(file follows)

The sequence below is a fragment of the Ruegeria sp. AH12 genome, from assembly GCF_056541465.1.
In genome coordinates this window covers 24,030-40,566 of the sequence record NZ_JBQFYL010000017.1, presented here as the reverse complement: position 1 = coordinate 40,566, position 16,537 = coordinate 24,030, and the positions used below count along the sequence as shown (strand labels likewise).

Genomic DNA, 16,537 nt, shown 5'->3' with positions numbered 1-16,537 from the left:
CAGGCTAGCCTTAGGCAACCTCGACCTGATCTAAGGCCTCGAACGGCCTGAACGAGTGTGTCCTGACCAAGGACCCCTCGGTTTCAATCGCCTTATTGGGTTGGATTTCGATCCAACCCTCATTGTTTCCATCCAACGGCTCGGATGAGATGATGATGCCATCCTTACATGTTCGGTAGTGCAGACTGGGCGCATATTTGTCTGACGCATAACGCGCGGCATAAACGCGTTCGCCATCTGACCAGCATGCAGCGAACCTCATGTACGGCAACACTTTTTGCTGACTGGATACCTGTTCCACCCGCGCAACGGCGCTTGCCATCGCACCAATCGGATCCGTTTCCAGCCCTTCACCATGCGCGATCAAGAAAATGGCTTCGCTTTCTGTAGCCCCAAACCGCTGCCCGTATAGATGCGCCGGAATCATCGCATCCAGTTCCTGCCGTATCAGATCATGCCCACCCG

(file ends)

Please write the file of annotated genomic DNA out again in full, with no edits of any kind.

The sequence below is a fragment of the Ruegeria sp. AH12 genome, from assembly GCF_056541465.1.
In genome coordinates this window covers 24,030-40,566 of the sequence record NZ_JBQFYL010000017.1, presented here as the reverse complement: position 1 = coordinate 40,566, position 16,537 = coordinate 24,030, and the positions used below count along the sequence as shown (strand labels likewise).

Genomic DNA, 16,537 nt, shown 5'->3' with positions numbered 1-16,537 from the left:
CAGGCTAGCCTTAGGCAACCTCGACCTGATCTAAGGCCTCGAACGGCCTGAACGAGTGTGTCCTGACCAAGGACCCCTCGGTTTCAATCGCCTTATTGGGTTGGATTTCGATCCAACCCTCATTGTTTCCATCCAACGGCTCGGATGAGATGATGATGCCATCCTTACATGTTCGGTAGTGCAGACTGGGCGCATATTTGTCTGACGCATAACGCGCGGCATAAACGCGTTCGCCATCTGACCAGCATGCAGCGAACCTCATGTACGGCAACACTTTTTGCTGACTGGATACCTGTTCCACCCGCGCAACGGCGCTTGCCATCGCACCAATCGGATCCGTTTCCAGCCCTTCACCATGCGCGATCAAGAAAATGGCTTCGCTTTCTGTAGCCCCAAACCGCTGCCCGTATAGATGCGCCGGAATCATCGCATCCAGTTCCTGCCGTATCAGATCATGCCCACCCG